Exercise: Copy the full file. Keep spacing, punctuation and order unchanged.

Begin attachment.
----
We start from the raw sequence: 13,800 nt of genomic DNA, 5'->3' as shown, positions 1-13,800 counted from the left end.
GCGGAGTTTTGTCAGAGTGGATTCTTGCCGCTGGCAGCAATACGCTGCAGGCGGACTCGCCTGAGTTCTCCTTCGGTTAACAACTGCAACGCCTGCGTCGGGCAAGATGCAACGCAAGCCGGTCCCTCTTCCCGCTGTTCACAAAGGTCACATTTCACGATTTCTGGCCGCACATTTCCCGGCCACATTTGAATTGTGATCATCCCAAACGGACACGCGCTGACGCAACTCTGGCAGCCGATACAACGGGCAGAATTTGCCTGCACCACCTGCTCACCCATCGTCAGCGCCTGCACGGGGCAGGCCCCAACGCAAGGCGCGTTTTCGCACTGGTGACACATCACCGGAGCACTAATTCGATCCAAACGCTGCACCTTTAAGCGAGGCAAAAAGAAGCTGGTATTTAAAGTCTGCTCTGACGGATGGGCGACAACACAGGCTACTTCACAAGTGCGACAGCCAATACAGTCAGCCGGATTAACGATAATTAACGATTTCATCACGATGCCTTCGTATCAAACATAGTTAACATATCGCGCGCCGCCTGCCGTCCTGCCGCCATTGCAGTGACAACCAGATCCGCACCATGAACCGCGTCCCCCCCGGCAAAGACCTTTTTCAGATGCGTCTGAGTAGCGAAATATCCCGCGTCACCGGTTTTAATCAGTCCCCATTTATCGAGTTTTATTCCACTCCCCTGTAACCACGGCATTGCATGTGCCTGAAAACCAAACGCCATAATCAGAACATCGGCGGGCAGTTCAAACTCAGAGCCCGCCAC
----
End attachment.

We start from the raw sequence: 13,800 nt of genomic DNA, 5'->3' as shown, positions 1-13,800 counted from the left end.
GCGGAGTTTTGTCAGAGTGGATTCTTGCCGCTGGCAGCAATACGCTGCAGGCGGACTCGCCTGAGTTCTCCTTCGGTTAACAACTGCAACGCCTGCGTCGGGCAAGATGCAACGCAAGCCGGTCCCTCTTCCCGCTGTTCACAAAGGTCACATTTCACGATTTCTGGCCGCACATTTCCCGGCCACATTTGAATTGTGATCATCCCAAACGGACACGCGCTGACGCAACTCTGGCAGCCGATACAACGGGCAGAATTTGCCTGCACCACCTGCTCACCCATCGTCAGCGCCTGCACGGGGCAGGCCCCAACGCAAGGCGCGTTTTCGCACTGGTGACACATCACCGGAGCACTAATTCGATCCAAACGCTGCACCTTTAAGCGAGGCAAAAAGAAGCTGGTATTTAAAGTCTGCTCTGACGGATGGGCGACAACACAGGCTACTTCACAAGTGCGACAGCCAATACAGTCAGCCGGATTAACGATAATTAACGATTTCATCACGATGCCTTCGTATCAAACATAGTTAACATATCGCGCGCCGCCTGCCGTCCTGCCGCCATTGCAGTGACAACCAGATCCGCACCATGAACCGCGTCCCCCCCGGCAAAGACCTTTTTCAGATGCGTCTGAGTAGCGAAATATCCCGCGTCACCGGTTTTAATCAGTCCCCATTTATCGAGTTTTATTCCACTCCCCTGTAACCACGGCATTGCATGTGCCTGAAAACCAAACGCCATAATCAGAACATCGGCGGGCAGTTCAAACTCAGAGCCCGCCAC